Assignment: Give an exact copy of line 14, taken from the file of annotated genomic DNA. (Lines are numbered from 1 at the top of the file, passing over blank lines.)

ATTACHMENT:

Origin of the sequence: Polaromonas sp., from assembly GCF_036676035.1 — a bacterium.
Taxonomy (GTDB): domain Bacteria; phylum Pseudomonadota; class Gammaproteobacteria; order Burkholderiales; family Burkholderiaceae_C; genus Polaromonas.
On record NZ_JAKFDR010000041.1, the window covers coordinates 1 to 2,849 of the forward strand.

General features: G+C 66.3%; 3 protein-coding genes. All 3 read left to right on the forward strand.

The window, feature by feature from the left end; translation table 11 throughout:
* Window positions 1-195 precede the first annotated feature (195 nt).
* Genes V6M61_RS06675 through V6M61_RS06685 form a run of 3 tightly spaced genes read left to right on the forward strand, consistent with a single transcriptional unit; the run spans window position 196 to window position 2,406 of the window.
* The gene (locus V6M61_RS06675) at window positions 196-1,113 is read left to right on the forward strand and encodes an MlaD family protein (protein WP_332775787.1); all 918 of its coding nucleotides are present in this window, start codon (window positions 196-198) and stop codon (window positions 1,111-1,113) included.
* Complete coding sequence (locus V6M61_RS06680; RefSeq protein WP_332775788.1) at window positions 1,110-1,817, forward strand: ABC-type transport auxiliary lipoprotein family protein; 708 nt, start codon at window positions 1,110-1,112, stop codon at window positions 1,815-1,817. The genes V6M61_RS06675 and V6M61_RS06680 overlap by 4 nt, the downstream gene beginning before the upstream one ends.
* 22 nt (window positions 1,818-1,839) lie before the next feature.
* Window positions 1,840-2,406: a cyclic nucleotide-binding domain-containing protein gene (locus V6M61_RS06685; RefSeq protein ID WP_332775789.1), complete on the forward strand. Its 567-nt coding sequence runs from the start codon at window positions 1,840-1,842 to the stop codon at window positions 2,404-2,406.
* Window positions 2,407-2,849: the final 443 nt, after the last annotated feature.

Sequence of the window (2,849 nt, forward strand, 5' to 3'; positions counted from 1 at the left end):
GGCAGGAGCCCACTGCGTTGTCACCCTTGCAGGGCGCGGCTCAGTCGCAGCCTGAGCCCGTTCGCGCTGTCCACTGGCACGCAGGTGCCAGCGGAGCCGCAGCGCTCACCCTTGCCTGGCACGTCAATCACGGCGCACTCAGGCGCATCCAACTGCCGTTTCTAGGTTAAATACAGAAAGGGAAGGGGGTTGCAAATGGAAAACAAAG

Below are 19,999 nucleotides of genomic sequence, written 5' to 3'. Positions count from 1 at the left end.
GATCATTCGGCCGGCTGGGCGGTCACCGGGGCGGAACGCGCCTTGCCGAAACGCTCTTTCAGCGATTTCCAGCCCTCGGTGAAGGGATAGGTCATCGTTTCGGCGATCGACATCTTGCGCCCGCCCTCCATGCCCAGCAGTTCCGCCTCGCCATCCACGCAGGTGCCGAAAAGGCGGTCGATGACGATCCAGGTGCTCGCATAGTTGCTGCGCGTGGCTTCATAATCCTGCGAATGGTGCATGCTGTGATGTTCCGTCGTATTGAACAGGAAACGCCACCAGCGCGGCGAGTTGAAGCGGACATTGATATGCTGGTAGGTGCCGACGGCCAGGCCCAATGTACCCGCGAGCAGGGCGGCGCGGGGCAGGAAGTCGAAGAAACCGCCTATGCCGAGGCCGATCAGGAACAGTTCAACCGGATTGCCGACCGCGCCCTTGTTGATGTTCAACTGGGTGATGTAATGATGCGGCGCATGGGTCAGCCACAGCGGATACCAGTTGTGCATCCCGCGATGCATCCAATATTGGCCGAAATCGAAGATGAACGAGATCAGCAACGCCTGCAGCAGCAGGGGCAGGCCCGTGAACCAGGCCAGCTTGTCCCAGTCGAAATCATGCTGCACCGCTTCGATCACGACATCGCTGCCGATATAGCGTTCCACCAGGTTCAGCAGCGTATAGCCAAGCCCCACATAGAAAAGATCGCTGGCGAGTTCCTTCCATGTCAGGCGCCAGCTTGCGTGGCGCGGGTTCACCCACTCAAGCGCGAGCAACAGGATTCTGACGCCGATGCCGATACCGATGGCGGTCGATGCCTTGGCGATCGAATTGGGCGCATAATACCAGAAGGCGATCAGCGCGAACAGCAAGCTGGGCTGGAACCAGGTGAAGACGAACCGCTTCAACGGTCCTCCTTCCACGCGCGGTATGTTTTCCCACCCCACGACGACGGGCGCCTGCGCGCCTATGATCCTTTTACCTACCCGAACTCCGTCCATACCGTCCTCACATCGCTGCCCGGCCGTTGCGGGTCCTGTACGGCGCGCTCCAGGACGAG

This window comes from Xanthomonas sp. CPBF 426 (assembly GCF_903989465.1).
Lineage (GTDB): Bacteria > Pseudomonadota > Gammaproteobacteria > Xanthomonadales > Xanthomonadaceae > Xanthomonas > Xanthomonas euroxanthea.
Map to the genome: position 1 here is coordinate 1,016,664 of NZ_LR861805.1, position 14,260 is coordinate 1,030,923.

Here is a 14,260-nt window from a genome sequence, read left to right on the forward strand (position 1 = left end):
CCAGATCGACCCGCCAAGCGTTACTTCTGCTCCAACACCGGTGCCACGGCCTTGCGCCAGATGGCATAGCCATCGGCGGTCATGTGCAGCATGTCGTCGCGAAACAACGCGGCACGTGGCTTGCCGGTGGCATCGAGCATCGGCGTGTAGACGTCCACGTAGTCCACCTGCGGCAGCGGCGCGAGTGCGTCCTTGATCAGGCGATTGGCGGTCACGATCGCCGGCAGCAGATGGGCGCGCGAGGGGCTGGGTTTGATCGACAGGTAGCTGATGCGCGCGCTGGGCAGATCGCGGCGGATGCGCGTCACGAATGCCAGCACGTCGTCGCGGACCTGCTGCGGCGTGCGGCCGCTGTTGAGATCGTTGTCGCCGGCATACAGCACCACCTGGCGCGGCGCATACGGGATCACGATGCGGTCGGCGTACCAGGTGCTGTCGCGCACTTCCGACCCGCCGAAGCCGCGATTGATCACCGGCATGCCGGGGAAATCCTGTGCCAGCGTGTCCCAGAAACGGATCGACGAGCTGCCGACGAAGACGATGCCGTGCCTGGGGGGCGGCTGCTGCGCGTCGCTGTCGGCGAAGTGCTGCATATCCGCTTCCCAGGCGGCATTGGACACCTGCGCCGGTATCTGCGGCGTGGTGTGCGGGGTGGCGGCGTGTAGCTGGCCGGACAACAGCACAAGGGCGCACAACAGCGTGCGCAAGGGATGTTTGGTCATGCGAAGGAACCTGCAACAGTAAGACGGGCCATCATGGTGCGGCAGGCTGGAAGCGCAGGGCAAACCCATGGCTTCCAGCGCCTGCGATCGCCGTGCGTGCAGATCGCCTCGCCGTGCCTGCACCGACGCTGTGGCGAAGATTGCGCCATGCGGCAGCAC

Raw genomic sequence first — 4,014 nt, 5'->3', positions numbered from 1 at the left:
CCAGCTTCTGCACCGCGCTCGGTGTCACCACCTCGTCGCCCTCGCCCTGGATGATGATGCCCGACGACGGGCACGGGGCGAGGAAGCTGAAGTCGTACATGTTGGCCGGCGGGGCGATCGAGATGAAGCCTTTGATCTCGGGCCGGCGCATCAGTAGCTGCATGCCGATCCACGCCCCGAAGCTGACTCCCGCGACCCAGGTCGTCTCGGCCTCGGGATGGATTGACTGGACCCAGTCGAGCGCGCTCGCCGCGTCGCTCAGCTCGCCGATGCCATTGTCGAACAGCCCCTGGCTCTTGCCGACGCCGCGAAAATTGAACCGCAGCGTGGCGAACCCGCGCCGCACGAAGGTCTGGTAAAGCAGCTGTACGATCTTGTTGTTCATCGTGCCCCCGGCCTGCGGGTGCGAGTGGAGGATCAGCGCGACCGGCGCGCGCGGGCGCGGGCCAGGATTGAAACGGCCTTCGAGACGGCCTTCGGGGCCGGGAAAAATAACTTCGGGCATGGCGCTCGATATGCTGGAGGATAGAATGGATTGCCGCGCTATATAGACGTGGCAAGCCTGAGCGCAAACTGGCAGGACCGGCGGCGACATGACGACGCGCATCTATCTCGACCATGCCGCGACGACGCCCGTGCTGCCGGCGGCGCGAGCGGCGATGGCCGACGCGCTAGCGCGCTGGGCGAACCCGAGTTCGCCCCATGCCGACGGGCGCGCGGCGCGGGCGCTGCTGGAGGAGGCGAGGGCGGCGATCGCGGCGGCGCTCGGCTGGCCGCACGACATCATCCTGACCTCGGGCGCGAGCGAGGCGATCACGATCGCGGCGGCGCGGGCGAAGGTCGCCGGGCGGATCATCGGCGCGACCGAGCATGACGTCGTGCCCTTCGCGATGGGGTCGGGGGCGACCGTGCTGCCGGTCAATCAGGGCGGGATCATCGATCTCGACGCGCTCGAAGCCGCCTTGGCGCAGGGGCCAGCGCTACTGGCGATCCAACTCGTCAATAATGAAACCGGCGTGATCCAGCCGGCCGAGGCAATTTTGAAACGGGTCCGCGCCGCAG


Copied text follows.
GGCAGGAGCCCACTGCGTTGTCACCCTTGCAGGGCGCGGCTCAGTCGCAGCCTGAGCCCGTTCGCGCTGTCCACTGGCACGCAGGTGCCAGCGGAGCCGCAGCGCTCACCCTTGCCTGGCACGTCAATCACGGCGCACTCAGGCGCATCCAACTGCCGTTTCTAGGTTAAATACAGAAAGGGAAGGGGGTTGCAAATGGAAAACAAAG